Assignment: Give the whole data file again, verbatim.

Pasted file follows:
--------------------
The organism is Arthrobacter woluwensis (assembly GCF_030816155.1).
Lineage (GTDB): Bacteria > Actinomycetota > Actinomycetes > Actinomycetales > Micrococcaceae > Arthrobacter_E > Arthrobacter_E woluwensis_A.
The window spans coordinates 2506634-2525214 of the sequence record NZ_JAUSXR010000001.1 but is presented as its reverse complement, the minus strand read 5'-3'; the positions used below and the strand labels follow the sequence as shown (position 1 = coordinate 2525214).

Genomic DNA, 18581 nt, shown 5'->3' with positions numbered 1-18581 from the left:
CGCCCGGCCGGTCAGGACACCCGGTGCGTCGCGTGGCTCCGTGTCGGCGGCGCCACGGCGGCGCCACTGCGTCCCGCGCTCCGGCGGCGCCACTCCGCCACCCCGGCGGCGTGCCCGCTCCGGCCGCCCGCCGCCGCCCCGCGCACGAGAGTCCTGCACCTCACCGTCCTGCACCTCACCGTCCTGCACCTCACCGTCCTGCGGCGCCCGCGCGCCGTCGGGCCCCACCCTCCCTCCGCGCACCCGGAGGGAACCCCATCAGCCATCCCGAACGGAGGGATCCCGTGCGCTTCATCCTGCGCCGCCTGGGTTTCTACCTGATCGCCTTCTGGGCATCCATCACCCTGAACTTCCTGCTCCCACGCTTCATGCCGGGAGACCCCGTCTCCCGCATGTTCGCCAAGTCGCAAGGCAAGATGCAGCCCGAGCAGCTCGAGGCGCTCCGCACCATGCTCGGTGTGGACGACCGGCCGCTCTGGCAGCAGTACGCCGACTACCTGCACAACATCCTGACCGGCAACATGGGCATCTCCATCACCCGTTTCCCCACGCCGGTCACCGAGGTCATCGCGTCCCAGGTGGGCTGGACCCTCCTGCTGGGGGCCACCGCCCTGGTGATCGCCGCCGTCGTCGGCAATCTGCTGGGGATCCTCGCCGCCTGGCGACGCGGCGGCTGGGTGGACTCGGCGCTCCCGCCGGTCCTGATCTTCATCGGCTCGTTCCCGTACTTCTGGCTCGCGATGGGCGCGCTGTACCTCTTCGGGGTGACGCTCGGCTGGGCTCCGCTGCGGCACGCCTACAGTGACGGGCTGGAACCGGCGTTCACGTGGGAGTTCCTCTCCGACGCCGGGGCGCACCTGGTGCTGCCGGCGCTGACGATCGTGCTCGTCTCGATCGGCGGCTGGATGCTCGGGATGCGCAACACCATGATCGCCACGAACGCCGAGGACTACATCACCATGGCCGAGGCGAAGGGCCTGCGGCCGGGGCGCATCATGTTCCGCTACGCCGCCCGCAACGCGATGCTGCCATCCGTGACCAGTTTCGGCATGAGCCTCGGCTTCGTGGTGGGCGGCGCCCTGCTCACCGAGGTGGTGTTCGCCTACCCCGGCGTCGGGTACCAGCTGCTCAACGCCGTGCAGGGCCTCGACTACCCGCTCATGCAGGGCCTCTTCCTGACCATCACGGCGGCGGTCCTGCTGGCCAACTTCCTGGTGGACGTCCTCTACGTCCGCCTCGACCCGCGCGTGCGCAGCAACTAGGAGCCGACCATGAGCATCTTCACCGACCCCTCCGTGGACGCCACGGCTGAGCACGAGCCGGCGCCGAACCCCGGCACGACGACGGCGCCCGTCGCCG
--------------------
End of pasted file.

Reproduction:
The organism is Arthrobacter woluwensis (assembly GCF_030816155.1).
Lineage (GTDB): Bacteria > Actinomycetota > Actinomycetes > Actinomycetales > Micrococcaceae > Arthrobacter_E > Arthrobacter_E woluwensis_A.
The window spans coordinates 2506634-2525214 of the sequence record NZ_JAUSXR010000001.1 but is presented as its reverse complement, the minus strand read 5'-3'; the positions used below and the strand labels follow the sequence as shown (position 1 = coordinate 2525214).

Genomic DNA, 18581 nt, shown 5'->3' with positions numbered 1-18581 from the left:
CGCCCGGCCGGTCAGGACACCCGGTGCGTCGCGTGGCTCCGTGTCGGCGGCGCCACGGCGGCGCCACTGCGTCCCGCGCTCCGGCGGCGCCACTCCGCCACCCCGGCGGCGTGCCCGCTCCGGCCGCCCGCCGCCGCCCCGCGCACGAGAGTCCTGCACCTCACCGTCCTGCACCTCACCGTCCTGCACCTCACCGTCCTGCGGCGCCCGCGCGCCGTCGGGCCCCACCCTCCCTCCGCGCACCCGGAGGGAACCCCATCAGCCATCCCGAACGGAGGGATCCCGTGCGCTTCATCCTGCGCCGCCTGGGTTTCTACCTGATCGCCTTCTGGGCATCCATCACCCTGAACTTCCTGCTCCCACGCTTCATGCCGGGAGACCCCGTCTCCCGCATGTTCGCCAAGTCGCAAGGCAAGATGCAGCCCGAGCAGCTCGAGGCGCTCCGCACCATGCTCGGTGTGGACGACCGGCCGCTCTGGCAGCAGTACGCCGACTACCTGCACAACATCCTGACCGGCAACATGGGCATCTCCATCACCCGTTTCCCCACGCCGGTCACCGAGGTCATCGCGTCCCAGGTGGGCTGGACCCTCCTGCTGGGGGCCACCGCCCTGGTGATCGCCGCCGTCGTCGGCAATCTGCTGGGGATCCTCGCCGCCTGGCGACGCGGCGGCTGGGTGGACTCGGCGCTCCCGCCGGTCCTGATCTTCATCGGCTCGTTCCCGTACTTCTGGCTCGCGATGGGCGCGCTGTACCTCTTCGGGGTGACGCTCGGCTGGGCTCCGCTGCGGCACGCCTACAGTGACGGGCTGGAACCGGCGTTCACGTGGGAGTTCCTCTCCGACGCCGGGGCGCACCTGGTGCTGCCGGCGCTGACGATCGTGCTCGTCTCGATCGGCGGCTGGATGCTCGGGATGCGCAACACCATGATCGCCACGAACGCCGAGGACTACATCACCATGGCCGAGGCGAAGGGCCTGCGGCCGGGGCGCATCATGTTCCGCTACGCCGCCCGCAACGCGATGCTGCCATCCGTGACCAGTTTCGGCATGAGCCTCGGCTTCGTGGTGGGCGGCGCCCTGCTCACCGAGGTGGTGTTCGCCTACCCCGGCGTCGGGTACCAGCTGCTCAACGCCGTGCAGGGCCTCGACTACCCGCTCATGCAGGGCCTCTTCCTGACCATCACGGCGGCGGTCCTGCTGGCCAACTTCCTGGTGGACGTCCTCTACGTCCGCCTCGACCCGCGCGTGCGCAGCAACTAGGAGCCGACCATGAGCATCTTCACCGACCCCTCCGTGGACGCCACGGCTGAGCACGAGCCGGCGCCGAACCCCGGCACGACGACGGCGCCCGTCGCCG